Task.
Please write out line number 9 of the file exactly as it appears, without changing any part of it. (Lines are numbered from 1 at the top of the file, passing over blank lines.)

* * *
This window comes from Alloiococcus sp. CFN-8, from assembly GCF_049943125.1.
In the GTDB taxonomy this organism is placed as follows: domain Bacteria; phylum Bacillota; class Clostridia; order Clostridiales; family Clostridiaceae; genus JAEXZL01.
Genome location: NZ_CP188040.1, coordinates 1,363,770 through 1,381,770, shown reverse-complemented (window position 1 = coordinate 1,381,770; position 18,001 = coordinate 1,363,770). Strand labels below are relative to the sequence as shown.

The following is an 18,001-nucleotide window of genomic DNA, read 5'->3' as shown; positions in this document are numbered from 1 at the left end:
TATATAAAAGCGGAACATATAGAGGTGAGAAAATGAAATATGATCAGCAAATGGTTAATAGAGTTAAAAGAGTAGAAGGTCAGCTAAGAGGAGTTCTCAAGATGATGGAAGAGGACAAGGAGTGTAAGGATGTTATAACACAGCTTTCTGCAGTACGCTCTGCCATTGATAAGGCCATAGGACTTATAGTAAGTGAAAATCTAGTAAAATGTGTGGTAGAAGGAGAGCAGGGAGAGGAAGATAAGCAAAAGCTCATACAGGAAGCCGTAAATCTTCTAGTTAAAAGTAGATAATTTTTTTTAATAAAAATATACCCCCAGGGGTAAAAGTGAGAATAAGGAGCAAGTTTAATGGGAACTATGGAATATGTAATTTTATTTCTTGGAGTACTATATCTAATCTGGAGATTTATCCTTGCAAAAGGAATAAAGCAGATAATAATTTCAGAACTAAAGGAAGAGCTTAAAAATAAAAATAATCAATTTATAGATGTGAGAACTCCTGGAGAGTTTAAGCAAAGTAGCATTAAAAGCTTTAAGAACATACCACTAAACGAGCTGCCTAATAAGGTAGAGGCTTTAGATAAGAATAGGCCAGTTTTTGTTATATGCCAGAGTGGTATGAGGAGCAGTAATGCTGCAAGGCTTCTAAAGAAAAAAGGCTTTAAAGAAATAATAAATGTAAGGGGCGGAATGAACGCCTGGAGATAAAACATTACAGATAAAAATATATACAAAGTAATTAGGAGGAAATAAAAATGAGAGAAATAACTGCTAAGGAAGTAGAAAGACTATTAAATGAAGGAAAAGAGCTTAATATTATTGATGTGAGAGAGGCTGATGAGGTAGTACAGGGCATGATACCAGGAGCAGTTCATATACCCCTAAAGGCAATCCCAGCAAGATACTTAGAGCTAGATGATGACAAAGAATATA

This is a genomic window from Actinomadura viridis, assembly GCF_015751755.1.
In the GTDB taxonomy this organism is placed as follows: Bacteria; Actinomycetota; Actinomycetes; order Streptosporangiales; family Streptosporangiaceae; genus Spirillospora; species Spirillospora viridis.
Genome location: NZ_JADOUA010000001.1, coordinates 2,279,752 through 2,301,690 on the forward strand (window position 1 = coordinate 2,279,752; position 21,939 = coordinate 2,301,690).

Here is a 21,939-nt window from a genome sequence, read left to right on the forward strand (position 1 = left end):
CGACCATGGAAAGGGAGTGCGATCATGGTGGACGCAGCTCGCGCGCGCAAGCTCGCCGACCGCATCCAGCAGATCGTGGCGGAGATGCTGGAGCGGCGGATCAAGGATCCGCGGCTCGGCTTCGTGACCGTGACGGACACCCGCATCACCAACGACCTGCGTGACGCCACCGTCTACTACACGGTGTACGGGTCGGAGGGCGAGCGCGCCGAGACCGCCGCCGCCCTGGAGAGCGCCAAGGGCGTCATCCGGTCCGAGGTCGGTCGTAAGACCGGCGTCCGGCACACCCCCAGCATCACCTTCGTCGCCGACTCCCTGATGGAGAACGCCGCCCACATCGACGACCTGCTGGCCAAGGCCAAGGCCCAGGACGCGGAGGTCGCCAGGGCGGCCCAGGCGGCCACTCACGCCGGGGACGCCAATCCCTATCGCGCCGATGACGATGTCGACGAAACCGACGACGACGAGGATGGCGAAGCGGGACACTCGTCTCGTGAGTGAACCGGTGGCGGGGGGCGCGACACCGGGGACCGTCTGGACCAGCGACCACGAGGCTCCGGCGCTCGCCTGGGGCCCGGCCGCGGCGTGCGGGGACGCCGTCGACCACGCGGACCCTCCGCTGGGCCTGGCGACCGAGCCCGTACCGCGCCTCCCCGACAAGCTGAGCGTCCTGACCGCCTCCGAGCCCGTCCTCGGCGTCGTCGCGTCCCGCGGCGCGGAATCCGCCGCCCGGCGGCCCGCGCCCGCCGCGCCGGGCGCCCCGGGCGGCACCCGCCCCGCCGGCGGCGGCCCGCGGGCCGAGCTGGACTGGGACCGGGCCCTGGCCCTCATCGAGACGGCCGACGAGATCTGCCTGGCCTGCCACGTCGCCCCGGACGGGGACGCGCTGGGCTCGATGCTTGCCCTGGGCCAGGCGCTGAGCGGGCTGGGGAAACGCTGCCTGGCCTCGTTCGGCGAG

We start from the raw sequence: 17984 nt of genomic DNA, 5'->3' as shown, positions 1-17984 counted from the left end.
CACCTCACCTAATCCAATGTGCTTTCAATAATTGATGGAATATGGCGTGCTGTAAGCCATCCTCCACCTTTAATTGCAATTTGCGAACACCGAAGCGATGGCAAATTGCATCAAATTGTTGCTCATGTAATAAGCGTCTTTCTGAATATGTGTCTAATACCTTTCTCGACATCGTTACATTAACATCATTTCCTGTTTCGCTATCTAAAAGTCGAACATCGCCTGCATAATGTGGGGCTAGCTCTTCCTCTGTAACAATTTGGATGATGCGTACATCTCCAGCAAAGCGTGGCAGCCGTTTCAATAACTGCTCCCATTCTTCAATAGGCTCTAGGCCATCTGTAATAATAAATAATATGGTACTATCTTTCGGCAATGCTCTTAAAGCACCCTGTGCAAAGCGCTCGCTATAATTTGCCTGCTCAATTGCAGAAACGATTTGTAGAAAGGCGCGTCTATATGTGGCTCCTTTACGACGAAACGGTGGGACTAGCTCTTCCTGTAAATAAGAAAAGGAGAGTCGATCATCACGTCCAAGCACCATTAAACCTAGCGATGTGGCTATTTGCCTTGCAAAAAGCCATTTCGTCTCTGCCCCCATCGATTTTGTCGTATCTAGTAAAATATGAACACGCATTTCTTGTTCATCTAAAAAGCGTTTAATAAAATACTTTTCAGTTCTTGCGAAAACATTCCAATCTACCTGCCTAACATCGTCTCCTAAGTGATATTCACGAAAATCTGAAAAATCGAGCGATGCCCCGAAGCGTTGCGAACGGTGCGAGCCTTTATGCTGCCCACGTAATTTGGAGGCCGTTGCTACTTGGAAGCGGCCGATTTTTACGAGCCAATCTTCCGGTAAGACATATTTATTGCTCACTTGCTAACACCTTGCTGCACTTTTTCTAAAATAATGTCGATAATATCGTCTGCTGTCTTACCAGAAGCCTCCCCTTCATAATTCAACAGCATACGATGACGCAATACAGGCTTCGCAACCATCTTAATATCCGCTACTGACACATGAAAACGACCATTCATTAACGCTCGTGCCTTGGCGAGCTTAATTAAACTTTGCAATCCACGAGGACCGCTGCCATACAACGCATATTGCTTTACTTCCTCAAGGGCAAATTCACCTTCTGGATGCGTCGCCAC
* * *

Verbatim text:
Here is a 21,939-nt window from a genome sequence, read left to right on the forward strand (position 1 = left end):